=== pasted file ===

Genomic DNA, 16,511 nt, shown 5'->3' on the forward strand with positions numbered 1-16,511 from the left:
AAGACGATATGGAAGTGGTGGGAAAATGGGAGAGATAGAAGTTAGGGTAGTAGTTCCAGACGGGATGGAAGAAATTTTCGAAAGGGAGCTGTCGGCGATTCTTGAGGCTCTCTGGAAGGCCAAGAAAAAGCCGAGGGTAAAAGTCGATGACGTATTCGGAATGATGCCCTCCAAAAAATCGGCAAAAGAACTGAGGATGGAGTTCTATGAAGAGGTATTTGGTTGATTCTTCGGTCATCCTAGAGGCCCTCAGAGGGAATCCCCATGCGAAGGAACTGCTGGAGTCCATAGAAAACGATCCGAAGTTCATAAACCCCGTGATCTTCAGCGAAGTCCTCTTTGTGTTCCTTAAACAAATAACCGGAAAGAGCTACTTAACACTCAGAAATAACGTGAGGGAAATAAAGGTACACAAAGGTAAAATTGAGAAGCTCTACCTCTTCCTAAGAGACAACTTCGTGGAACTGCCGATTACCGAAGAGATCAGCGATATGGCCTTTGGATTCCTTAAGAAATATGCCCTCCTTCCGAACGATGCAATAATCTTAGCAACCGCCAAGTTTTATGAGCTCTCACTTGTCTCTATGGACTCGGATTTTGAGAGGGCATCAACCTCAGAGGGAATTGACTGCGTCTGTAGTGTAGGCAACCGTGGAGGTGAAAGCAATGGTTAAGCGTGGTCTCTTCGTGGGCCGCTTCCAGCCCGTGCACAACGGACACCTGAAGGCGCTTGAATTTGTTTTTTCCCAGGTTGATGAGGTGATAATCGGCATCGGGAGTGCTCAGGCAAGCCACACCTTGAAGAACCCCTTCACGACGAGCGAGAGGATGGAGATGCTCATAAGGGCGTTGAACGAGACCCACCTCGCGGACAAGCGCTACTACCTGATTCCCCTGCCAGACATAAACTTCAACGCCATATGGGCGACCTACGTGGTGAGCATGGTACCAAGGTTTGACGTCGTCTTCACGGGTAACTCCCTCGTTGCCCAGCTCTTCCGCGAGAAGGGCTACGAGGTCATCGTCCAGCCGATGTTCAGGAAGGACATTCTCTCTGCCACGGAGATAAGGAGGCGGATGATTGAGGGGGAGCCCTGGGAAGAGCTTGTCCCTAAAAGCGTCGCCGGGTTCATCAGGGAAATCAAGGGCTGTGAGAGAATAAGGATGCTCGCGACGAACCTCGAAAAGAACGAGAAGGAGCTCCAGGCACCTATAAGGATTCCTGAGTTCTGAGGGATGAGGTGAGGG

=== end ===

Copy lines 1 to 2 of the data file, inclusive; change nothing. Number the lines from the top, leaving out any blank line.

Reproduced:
Genomic DNA, 16,511 nt, shown 5'->3' on the forward strand with positions numbered 1-16,511 from the left:
AAGACGATATGGAAGTGGTGGGAAAATGGGAGAGATAGAAGTTAGGGTAGTAGTTCCAGACGGGATGGAAGAAATTTTCGAAAGGGAGCTGTCGGCGATTCTTGAGGCTCTCTGGAAGGCCAAGAAAAAGCCGAGGGTAAAAGTCGATGACGTATTCGGAATGATGCCCTCCAAAAAATCGGCAAAAGAACTGAGGATGGAGTTCTATGAAGAGGTATTTGGTTGATTCTTCGGTCATCCTAGAGGCCCTCAGAGGGAATCCCCATGCGAAGGAACTGCTGGAGTCCATAGAAAACGATCCGAAGTTCATAAACCCCGTGATCTTCAGCGAAGTCCTCTTTGTGTTCCTTAAACAAATAACCGGAAAGAGCTACTTAACACTCAGAAATAACGTGAGGGAAATAAAGGTACACAAAGGTAAAATTGAGAAGCTCTACCTCTTCCTAAGAGACAACTTCGTGGAACTGCCGATTACCGAAGAGATCAGCGATATGGCCTTTGGATTCCTTAAGAAATATGCCCTCCTTCCGAACGATGCAATAATCTTAGCAACCGCCAAGTTTTATGAGCTCTCACTTGTCTCTATGGACTCGGATTTTGAGAGGGCATCAACCTCAGAGGGAATTGACTGCGTCTGTAGTGTAGGCAACCGTGGAGGTGAAAGCAATGGTTAAGCGTGGTCTCTTCGTGGGCCGCTTCCAGCCCGTGCACAACGGACACCTGAAGGCGCTTGAATTTGTTTTTTCCCAGGTTGATGAGGTGATAATCGGCATCGGGAGTGCTCAGGCAAGCCACACCTTGAAGAACCCCTTCACGACGAGCGAGAGGATGGAGATGCTCATAAGGGCGTTGAACGAGACCCACCTCGCGGACAAGCGCTACTACCTGATTCCCCTGCCAGACATAAACTTCAACGCCATATGGGCGACCTACGTGGTGAGCATGGTACCAAGGTTTGACGTCGTCTTCACGGGTAACTCCCTCGTTGCCCAGCTCTTCCGCGAGAAGGGCTACGAGGTCATCGTCCAGCCGATGTTCAGGAAGGACATTCTCTCTGCCACGGAGATAAGGAGGCGGATGATTGAGGGGGAGCCCTGGGAAGAGCTTGTCCCTAAAAGCGTCGCCGGGTTCATCAGGGAAATCAAGGGCTGTGAGAGAATAAGGATGCTCGCGACGAACCTCGAAAAGAACGAGAAGGAGCTCCAGGCACCTATAAGGATTCCTGAGTTCTGAGGGATGAGGTGAGGG